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Four Things You Should Know About the Recruiting Process


The recruiting process can seem cryptic to some. Parents with athletes looking to play at the next level can find the task of getting video to recruiters, as well as making sure they’re meeting all of the NCAA’s requirements can be quite daunting. Here are four things coaches, parents, and athletes should know about the recruiting process:

Start early.

It’s never too early to start with the recruiting process. You may not have the video you want until your junior or senior year, but you can certainly start working on the academic part. The classes you take your freshman year carry just as much weight as those you take in your junior or senior years. It is not uncommon for 33% of NCAA Core classes to be satisfied in your freshman year of high school. Don’t wait until the last minute – start preparing now.

It’s important to educate yourself about exactly which classes you’ll need to take. The NCAA doesn’t look at the ‘fluff’ classes – only the core classes. They also just approved a higher academic GPA requirement, which will take affect with the 2015 graduation class. Athletes will be required to have a 2.3 GPA rather than 2.0 – this can make a big difference.

To put this into perspective – a star athlete who is a C-average student will now need to get five B’s in their high school career to raise their GPA from a 2.0 to 2.3.

Take matters into your own hands.

You can’t assume that the coach or counselor is going to handle the recruiting process for you. If it’s important to you, you should speak with your coach about the game video, then work on it yourself.

If you have questions about academics, you should speak with your counselor, then take matters into your own hands. The national average for counselors to students is currently 500:1. Counselors can help tremendously, but just might not have the time.

Game film is critical.

It might already be obvious, but is worth saying again: game film is critical. You don’t need much. Start off with 10-12 of your best plays. If recruiters are interested, they’ll contact your coach for more information and more video.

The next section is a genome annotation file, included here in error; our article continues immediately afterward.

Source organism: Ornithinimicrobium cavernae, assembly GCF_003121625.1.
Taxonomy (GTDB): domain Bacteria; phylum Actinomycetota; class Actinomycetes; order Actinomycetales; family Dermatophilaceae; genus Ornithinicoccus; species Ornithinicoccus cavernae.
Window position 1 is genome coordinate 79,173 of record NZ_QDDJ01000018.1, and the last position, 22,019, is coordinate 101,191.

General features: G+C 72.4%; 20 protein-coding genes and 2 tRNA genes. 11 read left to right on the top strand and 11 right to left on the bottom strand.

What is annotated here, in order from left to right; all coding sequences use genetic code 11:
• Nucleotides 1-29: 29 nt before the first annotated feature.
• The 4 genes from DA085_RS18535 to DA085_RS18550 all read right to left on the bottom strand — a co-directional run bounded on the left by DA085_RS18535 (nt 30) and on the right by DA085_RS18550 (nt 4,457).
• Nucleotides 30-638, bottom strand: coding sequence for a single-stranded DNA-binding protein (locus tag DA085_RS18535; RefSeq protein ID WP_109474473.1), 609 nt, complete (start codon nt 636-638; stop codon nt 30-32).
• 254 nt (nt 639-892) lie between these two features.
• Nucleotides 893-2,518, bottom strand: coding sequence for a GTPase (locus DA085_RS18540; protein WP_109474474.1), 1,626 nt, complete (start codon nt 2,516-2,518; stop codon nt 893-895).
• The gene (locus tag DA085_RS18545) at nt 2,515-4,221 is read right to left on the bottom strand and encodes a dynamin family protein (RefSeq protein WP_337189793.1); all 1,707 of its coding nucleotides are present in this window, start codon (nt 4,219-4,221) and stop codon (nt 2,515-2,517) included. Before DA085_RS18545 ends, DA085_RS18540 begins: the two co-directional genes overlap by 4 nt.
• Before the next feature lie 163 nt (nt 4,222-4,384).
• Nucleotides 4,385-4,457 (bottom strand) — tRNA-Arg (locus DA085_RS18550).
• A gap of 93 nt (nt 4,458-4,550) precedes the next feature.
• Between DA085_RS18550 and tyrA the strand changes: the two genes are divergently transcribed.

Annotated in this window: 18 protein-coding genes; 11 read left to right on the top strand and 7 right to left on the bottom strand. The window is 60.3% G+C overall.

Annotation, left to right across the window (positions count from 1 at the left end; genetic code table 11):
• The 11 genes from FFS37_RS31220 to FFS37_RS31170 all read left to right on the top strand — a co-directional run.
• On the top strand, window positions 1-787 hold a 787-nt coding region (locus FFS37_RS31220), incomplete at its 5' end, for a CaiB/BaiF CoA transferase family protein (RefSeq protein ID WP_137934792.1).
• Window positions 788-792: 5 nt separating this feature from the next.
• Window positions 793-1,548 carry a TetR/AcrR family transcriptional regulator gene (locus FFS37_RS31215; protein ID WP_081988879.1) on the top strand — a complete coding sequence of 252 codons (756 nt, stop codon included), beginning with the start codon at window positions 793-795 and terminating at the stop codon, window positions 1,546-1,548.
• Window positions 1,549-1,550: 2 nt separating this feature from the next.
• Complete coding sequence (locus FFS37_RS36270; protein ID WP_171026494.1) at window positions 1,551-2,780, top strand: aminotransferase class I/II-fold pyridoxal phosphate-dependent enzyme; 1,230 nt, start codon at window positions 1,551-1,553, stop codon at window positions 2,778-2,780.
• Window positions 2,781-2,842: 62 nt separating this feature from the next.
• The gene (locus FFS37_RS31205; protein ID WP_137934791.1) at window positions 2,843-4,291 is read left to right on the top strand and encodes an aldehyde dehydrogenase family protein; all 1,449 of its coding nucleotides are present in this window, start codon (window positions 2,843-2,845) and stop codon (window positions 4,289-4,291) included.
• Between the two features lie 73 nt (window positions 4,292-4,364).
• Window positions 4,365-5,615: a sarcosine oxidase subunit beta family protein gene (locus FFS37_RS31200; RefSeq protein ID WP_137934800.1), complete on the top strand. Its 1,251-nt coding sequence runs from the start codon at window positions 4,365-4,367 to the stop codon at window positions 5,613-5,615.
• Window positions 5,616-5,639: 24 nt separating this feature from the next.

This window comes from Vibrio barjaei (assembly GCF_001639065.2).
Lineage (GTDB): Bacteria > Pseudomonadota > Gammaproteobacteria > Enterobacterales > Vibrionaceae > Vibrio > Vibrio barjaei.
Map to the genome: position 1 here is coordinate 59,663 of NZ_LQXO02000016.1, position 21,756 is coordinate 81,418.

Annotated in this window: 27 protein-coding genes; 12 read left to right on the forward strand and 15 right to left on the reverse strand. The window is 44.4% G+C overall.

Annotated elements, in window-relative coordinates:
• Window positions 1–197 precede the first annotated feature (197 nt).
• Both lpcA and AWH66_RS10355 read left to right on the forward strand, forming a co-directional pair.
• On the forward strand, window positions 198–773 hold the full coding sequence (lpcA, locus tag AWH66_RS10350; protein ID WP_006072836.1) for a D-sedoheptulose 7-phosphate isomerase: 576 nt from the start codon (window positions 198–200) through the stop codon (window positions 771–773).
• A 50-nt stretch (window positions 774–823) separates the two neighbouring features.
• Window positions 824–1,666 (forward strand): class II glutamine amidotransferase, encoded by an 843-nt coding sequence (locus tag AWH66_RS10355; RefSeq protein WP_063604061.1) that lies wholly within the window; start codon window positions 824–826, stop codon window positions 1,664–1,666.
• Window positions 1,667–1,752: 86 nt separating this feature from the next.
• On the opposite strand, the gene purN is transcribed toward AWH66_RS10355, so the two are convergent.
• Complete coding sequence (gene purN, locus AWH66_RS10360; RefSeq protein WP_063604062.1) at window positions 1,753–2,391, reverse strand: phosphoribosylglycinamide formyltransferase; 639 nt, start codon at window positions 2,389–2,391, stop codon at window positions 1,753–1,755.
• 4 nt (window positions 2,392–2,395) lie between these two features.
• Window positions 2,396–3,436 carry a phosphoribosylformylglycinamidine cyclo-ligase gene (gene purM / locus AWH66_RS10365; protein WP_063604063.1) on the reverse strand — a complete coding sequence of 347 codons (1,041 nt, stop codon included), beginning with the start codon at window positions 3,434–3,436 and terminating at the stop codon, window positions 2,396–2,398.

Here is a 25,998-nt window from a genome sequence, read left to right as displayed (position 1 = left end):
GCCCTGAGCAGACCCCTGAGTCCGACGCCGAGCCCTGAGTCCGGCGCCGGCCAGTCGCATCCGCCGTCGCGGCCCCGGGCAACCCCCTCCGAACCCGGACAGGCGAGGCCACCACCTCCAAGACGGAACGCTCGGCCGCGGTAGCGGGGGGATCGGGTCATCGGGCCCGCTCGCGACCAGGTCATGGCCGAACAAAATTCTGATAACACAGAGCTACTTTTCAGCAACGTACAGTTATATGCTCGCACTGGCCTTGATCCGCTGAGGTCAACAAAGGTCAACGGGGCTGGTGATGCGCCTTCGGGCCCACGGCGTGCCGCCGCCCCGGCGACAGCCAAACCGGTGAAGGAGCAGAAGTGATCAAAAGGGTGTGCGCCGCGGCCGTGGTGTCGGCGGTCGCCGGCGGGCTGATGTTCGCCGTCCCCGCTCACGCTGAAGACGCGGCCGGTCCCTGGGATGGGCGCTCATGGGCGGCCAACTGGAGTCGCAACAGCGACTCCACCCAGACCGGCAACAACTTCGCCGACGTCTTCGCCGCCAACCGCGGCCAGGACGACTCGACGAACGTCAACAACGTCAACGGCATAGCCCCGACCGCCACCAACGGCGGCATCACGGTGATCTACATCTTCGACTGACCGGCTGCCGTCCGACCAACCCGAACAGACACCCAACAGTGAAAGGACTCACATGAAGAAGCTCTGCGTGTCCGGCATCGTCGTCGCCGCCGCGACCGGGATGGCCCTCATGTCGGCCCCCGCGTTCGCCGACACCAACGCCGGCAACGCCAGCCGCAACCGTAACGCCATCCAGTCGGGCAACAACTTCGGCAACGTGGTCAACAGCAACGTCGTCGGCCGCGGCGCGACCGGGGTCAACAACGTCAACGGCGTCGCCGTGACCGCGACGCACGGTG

When it comes to effects on your video:

  • Spot shadows: can be useful – particularly with football.
  • Music: Coaches don’t care about it. College coaches watch film with 10 other things going on, and will turn it down most of the time.

Character is a key component.

There are very few athletes who have the game-changing talent that will cause a coach to put up with poor behavior. It’s important for recruiters to know that you’re not only a top-notch athlete but also a top-notch individual. Have you been volunteering or taking a leadership role in school organizations? The same goes for social networks. Anything you put on a social network can be seen by someone else, and recruiters are learning to use these social networks to assess the character of potential recruits.

Want to learn more? Go to http://www.freerecruitingwebinar.org and check out their free webinars on recruiting to educate yourself.

Dan has been involved in virtually every aspect, and every level of athletes. A four-year collegiate student athlete, Dan has been part of 11 NFL tryouts and has signed several professional football contracts. A 17-year sportscaster, Dan has covered such major events as the Super Bowl and World Series, as many collegiate and high school championships. Dan coaches athletes at the recreational level as well as working with and training professional athletes. He has now dedicated his life to educating high school athletes and their families about the importance of academics and how it can help them achieve their athletic dreams, and not the other way around.

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